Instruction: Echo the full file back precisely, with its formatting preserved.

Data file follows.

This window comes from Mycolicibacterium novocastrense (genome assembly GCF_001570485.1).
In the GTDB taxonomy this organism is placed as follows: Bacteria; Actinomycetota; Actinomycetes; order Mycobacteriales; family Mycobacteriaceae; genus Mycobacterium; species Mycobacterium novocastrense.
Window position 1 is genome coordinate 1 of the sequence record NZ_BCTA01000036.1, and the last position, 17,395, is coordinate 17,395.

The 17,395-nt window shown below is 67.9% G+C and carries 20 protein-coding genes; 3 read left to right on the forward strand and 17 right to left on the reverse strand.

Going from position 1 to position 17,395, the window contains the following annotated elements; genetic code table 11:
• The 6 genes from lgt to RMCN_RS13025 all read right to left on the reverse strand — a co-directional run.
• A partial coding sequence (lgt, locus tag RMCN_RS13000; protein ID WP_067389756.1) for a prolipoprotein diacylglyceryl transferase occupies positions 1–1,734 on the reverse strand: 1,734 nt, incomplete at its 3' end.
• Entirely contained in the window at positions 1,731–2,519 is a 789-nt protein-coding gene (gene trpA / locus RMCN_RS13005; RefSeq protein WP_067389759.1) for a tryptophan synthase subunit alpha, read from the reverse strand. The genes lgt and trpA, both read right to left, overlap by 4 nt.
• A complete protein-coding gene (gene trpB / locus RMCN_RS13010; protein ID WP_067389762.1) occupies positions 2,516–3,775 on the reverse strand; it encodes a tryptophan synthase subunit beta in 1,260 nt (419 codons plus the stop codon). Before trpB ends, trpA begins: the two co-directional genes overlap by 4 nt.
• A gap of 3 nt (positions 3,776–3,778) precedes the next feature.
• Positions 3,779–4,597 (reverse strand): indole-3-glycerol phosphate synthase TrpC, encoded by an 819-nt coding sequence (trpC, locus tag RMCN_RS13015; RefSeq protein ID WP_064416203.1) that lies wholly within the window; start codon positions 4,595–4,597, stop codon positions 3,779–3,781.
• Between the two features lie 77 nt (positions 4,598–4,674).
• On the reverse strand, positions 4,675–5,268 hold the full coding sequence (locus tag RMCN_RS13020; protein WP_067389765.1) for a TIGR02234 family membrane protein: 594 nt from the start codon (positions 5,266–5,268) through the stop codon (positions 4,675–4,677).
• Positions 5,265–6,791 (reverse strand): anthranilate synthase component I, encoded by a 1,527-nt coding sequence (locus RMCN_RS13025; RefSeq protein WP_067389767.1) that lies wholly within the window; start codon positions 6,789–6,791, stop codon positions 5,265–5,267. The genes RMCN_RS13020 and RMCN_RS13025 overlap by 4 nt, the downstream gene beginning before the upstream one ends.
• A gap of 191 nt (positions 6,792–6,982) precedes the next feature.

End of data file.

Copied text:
This window comes from Mycolicibacterium novocastrense (genome assembly GCF_001570485.1).
In the GTDB taxonomy this organism is placed as follows: Bacteria; Actinomycetota; Actinomycetes; order Mycobacteriales; family Mycobacteriaceae; genus Mycobacterium; species Mycobacterium novocastrense.
Window position 1 is genome coordinate 1 of the sequence record NZ_BCTA01000036.1, and the last position, 17,395, is coordinate 17,395.

The 17,395-nt window shown below is 67.9% G+C and carries 20 protein-coding genes; 3 read left to right on the forward strand and 17 right to left on the reverse strand.

Going from position 1 to position 17,395, the window contains the following annotated elements; genetic code table 11:
• The 6 genes from lgt to RMCN_RS13025 all read right to left on the reverse strand — a co-directional run.
• A partial coding sequence (lgt, locus tag RMCN_RS13000; protein ID WP_067389756.1) for a prolipoprotein diacylglyceryl transferase occupies positions 1–1,734 on the reverse strand: 1,734 nt, incomplete at its 3' end.
• Entirely contained in the window at positions 1,731–2,519 is a 789-nt protein-coding gene (gene trpA / locus RMCN_RS13005; RefSeq protein WP_067389759.1) for a tryptophan synthase subunit alpha, read from the reverse strand. The genes lgt and trpA, both read right to left, overlap by 4 nt.
• A complete protein-coding gene (gene trpB / locus RMCN_RS13010; protein ID WP_067389762.1) occupies positions 2,516–3,775 on the reverse strand; it encodes a tryptophan synthase subunit beta in 1,260 nt (419 codons plus the stop codon). Before trpB ends, trpA begins: the two co-directional genes overlap by 4 nt.
• A gap of 3 nt (positions 3,776–3,778) precedes the next feature.
• Positions 3,779–4,597 (reverse strand): indole-3-glycerol phosphate synthase TrpC, encoded by an 819-nt coding sequence (trpC, locus tag RMCN_RS13015; RefSeq protein ID WP_064416203.1) that lies wholly within the window; start codon positions 4,595–4,597, stop codon positions 3,779–3,781.
• Between the two features lie 77 nt (positions 4,598–4,674).
• On the reverse strand, positions 4,675–5,268 hold the full coding sequence (locus tag RMCN_RS13020; protein WP_067389765.1) for a TIGR02234 family membrane protein: 594 nt from the start codon (positions 5,266–5,268) through the stop codon (positions 4,675–4,677).
• Positions 5,265–6,791 (reverse strand): anthranilate synthase component I, encoded by a 1,527-nt coding sequence (locus RMCN_RS13025; RefSeq protein WP_067389767.1) that lies wholly within the window; start codon positions 6,789–6,791, stop codon positions 5,265–5,267. The genes RMCN_RS13020 and RMCN_RS13025 overlap by 4 nt, the downstream gene beginning before the upstream one ends.
• A gap of 191 nt (positions 6,792–6,982) precedes the next feature.